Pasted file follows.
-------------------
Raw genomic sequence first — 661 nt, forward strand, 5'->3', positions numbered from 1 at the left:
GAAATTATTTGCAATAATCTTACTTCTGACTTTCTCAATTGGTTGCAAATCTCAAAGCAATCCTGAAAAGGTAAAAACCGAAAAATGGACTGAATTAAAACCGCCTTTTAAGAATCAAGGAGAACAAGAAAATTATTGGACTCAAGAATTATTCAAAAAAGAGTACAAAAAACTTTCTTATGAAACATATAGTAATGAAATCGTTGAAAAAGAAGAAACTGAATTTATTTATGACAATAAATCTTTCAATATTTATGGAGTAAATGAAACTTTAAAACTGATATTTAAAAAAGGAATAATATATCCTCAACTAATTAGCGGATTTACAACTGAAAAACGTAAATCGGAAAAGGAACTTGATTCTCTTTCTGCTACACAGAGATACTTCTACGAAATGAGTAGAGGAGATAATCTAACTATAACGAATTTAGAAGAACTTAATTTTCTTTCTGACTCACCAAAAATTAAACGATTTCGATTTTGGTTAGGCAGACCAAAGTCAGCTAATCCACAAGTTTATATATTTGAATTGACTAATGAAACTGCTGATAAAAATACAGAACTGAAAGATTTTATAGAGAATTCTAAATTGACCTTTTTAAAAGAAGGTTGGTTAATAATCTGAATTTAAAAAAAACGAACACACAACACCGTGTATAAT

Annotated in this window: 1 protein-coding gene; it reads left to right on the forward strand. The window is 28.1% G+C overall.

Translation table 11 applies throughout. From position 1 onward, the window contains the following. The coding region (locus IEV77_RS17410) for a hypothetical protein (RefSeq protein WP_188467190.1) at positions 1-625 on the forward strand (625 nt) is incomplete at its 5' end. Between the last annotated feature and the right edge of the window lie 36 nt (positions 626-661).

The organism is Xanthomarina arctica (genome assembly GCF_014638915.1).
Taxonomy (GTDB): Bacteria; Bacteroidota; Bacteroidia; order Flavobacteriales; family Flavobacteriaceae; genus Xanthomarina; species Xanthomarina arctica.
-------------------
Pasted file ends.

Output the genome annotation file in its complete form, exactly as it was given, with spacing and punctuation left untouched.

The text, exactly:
Raw genomic sequence first — 661 nt, forward strand, 5'->3', positions numbered from 1 at the left:
GAAATTATTTGCAATAATCTTACTTCTGACTTTCTCAATTGGTTGCAAATCTCAAAGCAATCCTGAAAAGGTAAAAACCGAAAAATGGACTGAATTAAAACCGCCTTTTAAGAATCAAGGAGAACAAGAAAATTATTGGACTCAAGAATTATTCAAAAAAGAGTACAAAAAACTTTCTTATGAAACATATAGTAATGAAATCGTTGAAAAAGAAGAAACTGAATTTATTTATGACAATAAATCTTTCAATATTTATGGAGTAAATGAAACTTTAAAACTGATATTTAAAAAAGGAATAATATATCCTCAACTAATTAGCGGATTTACAACTGAAAAACGTAAATCGGAAAAGGAACTTGATTCTCTTTCTGCTACACAGAGATACTTCTACGAAATGAGTAGAGGAGATAATCTAACTATAACGAATTTAGAAGAACTTAATTTTCTTTCTGACTCACCAAAAATTAAACGATTTCGATTTTGGTTAGGCAGACCAAAGTCAGCTAATCCACAAGTTTATATATTTGAATTGACTAATGAAACTGCTGATAAAAATACAGAACTGAAAGATTTTATAGAGAATTCTAAATTGACCTTTTTAAAAGAAGGTTGGTTAATAATCTGAATTTAAAAAAAACGAACACACAACACCGTGTATAAT

Annotated in this window: 1 protein-coding gene; it reads left to right on the forward strand. The window is 28.1% G+C overall.

Translation table 11 applies throughout. From position 1 onward, the window contains the following. The coding region (locus IEV77_RS17410) for a hypothetical protein (RefSeq protein WP_188467190.1) at positions 1-625 on the forward strand (625 nt) is incomplete at its 5' end. Between the last annotated feature and the right edge of the window lie 36 nt (positions 626-661).

The organism is Xanthomarina arctica (genome assembly GCF_014638915.1).
Taxonomy (GTDB): Bacteria; Bacteroidota; Bacteroidia; order Flavobacteriales; family Flavobacteriaceae; genus Xanthomarina; species Xanthomarina arctica.